Angiotensinogen in Hepatocytes Contributes to Western Diet-induced Liver Steatosis.J Lipid Res 2019JL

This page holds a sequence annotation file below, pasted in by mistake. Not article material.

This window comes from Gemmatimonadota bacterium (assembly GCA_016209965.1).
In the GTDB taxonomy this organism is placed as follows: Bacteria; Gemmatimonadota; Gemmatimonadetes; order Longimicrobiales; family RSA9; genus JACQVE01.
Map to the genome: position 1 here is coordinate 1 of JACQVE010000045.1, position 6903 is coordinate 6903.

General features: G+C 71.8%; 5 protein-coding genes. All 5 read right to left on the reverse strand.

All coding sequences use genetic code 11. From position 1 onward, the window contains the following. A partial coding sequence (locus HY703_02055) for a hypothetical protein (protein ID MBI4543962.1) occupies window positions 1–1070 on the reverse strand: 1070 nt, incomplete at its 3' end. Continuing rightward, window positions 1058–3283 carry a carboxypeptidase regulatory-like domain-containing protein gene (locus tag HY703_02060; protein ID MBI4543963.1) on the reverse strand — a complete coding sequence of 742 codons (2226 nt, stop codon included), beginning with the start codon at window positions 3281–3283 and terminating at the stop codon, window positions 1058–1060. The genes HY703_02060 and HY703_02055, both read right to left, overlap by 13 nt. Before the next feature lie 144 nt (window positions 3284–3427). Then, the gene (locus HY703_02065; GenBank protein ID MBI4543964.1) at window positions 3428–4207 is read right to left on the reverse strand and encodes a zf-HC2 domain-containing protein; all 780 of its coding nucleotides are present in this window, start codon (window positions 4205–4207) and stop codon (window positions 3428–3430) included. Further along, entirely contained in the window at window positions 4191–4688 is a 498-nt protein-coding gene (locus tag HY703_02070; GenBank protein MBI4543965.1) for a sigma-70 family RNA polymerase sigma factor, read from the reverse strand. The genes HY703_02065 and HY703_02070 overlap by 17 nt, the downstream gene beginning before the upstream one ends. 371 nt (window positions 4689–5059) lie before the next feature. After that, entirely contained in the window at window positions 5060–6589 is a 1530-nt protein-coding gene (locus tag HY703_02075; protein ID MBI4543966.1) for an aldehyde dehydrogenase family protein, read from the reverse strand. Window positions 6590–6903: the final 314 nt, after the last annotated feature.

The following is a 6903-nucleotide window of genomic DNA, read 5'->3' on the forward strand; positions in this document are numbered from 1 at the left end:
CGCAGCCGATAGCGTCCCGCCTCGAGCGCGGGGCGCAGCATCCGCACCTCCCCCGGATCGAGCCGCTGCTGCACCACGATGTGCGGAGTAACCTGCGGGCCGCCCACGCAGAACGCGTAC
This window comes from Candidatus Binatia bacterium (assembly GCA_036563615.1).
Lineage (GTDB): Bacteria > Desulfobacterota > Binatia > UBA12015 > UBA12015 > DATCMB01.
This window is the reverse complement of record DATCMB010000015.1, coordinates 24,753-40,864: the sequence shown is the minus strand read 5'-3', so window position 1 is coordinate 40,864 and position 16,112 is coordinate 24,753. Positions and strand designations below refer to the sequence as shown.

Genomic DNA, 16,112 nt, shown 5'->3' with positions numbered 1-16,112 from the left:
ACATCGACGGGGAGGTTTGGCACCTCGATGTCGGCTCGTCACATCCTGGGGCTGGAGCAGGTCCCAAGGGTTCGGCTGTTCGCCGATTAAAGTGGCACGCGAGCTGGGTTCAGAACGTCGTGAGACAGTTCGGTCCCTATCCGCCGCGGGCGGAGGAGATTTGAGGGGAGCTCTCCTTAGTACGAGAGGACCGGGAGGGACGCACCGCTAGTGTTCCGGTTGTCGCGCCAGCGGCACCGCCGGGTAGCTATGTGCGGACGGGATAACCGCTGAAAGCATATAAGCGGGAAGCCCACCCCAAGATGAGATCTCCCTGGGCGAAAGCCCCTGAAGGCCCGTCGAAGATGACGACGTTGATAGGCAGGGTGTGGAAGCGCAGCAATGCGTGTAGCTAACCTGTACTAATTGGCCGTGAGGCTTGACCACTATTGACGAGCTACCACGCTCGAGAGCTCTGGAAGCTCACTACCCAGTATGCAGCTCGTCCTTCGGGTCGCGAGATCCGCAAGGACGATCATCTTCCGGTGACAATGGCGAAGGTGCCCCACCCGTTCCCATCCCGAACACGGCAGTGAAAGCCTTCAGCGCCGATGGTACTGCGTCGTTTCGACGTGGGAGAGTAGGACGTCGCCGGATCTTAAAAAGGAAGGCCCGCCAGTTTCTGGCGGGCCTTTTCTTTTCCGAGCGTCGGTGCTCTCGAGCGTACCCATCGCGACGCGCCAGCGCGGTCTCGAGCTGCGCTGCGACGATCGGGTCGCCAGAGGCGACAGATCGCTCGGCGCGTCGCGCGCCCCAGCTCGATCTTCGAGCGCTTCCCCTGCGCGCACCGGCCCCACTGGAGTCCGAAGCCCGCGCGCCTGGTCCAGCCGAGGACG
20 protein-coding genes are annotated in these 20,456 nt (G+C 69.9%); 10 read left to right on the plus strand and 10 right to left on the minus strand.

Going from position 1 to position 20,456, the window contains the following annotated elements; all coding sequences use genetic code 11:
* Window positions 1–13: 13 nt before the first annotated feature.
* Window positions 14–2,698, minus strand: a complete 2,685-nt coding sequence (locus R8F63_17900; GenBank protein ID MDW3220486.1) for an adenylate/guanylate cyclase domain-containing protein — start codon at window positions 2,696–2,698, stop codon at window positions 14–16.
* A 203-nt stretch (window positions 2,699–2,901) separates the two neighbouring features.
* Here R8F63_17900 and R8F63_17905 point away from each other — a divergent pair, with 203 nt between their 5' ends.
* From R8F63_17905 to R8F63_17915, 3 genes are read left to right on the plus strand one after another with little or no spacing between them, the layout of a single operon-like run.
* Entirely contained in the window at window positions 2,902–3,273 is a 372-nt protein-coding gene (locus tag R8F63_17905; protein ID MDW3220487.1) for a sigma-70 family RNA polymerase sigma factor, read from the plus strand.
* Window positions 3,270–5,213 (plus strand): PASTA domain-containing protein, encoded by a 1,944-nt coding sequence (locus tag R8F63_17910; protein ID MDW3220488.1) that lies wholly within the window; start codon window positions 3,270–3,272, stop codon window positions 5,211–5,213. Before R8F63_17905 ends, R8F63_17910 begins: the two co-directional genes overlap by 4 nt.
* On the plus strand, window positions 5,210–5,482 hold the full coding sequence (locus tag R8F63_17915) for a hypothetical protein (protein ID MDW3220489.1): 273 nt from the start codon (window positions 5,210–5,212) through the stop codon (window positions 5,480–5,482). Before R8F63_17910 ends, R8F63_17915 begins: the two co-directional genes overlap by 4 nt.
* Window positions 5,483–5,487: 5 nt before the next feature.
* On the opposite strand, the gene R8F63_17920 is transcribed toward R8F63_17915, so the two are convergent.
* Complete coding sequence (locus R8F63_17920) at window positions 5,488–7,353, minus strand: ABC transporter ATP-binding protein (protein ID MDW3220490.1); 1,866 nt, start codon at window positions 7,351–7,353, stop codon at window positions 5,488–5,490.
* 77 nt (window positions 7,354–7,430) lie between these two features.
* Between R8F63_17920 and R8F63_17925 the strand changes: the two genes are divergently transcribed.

Non-alcoholic fatty liver disease (NAFLD) is considered as a liver manifestation of metabolic disorders. Previous studies indicate that renin-angiotensin system (RAS) plays a complex role in NAFLD. As the only precursor of RAS, decreased angiotensinogen (AGT) profoundly impacts RAS bioactivity. Here we investigated the role of hepatocyte-derived AGT in liver steatosis. AGT floxed mice (hepAGT+/+) and hepatocyte-specific AGT deficient mice (hepAGT-/-) were fed on western diet and normal laboratory diet for 12 weeks, respectively. Compared with hepAGT+/+ mice, western diet-fed hepAGT-/- mice gained less body weight with improved insulin sensitivity. The attenuated severity of liver steatosis in hepAGT-/- mice was evidenced by histologic changes and reduced intrahepatic triglycerides. The abundance of SREBP1 and its down-stream molecules ACC, FASN was suppressed in hepAGT-/- mice. Furthermore, serum derived from hepAGT+/+ mice stimulated hepatocyte SREBP1 expression, which could be diminished by Akt/mTOR inhibition in vitro. Administration of losartan did not affect diet-induced body weight gain, liver steatosis severity, and hepatic p-Akt, p-mTOR, and SREBP1 protein abundance in hepAGT+/+ mice. These data suggest that attenuation of western diet-induced liver steatosis in hepAGT-/- mice is associated with the alternation of Akt/mTOR/SREBP-1c pathway.